We should also point out that such research is not the exclusive purview of professional logisticians. Fresh eyes, eclectic ideas, alternative viewpoints, and broader perspectives come from many of the best papers we have seen in recent years—papers written by others not traditionally seen as enterprise members.

We also seek to address the various forms of inquiry that would constitute enterprise logistics research. Before we get to our recommended proposals, we want to first describe a typology for research that the enterprise might find useful. This typology relates to the types of tasks and degrees of uncertainty that that the logistics enterprise faces as it conducts operations.

Research Rooted in an Organizational Task Typology

One way to look at the different types of research opportunities that are available is through the types of tasks that are undertaken by an enterprise. We should note that this categorization can be viewed as universal as opposed to simply applied within our field. As Charles Perrow describes in his 1986 seminal book, Complex Organizations: A Critical Essay, we see logistics tasks performed by the enterprise as falling into four types: routine, engineering, craftwork, and nonroutine, or “emergent,” tasks. Each type answers a different form of research question.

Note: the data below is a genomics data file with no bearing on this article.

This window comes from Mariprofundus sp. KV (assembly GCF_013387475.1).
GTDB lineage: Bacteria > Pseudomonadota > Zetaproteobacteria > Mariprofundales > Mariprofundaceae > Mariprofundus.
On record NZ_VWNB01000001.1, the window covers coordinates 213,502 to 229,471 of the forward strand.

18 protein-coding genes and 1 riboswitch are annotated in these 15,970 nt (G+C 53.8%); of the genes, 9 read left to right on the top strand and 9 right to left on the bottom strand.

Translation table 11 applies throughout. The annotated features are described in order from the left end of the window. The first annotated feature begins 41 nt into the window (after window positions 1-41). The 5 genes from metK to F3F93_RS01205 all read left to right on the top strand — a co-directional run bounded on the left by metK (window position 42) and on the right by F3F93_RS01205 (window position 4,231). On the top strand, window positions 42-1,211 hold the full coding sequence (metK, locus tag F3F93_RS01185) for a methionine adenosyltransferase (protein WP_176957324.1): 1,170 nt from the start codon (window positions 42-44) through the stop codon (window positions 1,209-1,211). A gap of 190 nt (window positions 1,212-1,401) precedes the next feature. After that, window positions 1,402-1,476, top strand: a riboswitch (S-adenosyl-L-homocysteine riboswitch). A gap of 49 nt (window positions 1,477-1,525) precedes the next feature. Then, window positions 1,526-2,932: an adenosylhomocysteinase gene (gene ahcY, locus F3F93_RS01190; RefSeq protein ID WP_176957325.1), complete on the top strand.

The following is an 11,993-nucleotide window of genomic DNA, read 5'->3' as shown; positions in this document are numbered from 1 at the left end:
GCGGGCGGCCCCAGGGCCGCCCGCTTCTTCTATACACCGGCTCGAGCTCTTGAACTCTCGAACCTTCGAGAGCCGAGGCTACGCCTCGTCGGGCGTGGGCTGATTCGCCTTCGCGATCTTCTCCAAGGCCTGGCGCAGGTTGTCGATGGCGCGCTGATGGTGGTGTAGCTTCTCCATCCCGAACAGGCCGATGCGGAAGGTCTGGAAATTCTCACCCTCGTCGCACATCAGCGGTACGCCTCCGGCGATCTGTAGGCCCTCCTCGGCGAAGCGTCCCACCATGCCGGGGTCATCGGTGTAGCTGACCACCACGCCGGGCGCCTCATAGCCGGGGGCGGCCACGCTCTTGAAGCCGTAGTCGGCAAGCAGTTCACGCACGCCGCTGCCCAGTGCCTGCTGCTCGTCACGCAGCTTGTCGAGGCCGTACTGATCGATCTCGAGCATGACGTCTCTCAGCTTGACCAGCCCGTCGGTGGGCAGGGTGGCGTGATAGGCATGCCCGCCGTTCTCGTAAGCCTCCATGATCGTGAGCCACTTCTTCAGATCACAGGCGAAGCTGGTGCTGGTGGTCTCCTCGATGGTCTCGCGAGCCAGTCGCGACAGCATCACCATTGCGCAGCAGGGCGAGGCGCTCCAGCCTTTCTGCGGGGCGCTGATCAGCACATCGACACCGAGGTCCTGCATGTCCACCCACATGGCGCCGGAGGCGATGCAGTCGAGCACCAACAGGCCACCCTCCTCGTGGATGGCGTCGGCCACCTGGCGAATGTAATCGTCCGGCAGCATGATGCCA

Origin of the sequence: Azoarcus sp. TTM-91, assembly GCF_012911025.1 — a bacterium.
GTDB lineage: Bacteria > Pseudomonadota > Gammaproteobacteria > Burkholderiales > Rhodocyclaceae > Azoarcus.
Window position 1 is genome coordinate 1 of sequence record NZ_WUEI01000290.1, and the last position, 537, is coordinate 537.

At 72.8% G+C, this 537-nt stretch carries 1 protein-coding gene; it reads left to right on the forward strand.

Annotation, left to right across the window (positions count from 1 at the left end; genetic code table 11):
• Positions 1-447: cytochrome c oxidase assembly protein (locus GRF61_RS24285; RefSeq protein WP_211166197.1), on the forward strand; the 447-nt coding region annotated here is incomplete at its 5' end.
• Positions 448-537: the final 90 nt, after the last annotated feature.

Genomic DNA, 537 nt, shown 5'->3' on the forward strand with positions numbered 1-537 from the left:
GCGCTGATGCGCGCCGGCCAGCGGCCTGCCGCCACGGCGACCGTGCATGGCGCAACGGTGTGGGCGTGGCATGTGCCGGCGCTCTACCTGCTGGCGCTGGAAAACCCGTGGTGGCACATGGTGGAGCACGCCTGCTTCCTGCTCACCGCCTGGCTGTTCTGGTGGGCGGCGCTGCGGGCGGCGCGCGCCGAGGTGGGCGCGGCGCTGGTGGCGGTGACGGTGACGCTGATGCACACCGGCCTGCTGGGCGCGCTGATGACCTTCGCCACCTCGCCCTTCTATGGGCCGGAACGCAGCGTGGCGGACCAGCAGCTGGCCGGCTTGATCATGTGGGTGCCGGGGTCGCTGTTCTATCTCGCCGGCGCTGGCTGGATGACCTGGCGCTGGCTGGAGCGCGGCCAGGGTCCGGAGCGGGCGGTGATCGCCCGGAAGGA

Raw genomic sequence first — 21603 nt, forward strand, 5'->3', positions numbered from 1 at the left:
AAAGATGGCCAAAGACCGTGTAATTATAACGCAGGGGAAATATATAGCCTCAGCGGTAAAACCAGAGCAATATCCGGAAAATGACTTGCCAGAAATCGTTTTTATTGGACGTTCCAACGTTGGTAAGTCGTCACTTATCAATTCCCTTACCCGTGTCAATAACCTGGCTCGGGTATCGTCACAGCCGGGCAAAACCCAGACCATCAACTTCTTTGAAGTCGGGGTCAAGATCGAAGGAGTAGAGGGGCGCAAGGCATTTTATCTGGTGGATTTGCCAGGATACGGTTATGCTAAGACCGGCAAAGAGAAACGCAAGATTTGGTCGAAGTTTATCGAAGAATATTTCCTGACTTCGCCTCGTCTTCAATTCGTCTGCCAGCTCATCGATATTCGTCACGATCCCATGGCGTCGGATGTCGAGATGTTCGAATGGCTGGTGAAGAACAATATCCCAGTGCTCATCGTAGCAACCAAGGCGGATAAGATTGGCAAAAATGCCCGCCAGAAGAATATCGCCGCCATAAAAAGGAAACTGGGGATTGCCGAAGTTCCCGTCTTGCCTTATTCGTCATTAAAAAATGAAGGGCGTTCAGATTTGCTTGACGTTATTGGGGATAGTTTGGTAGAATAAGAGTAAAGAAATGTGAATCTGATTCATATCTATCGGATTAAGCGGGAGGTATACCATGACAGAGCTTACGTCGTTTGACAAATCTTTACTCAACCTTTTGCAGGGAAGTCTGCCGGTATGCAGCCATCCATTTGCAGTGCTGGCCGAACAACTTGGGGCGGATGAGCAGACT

The first, routine tasks, involve organizational standing operating procedures, rules, processes, and centralized authorities that are learned, established, and enforced to address discrete, recurrent problems and to get expected results. For logistics work, these would include set ordering procedures, managing intermodal transportation capabilities (both in-house and outsourced), positioning capabilities at the point of need, and so on.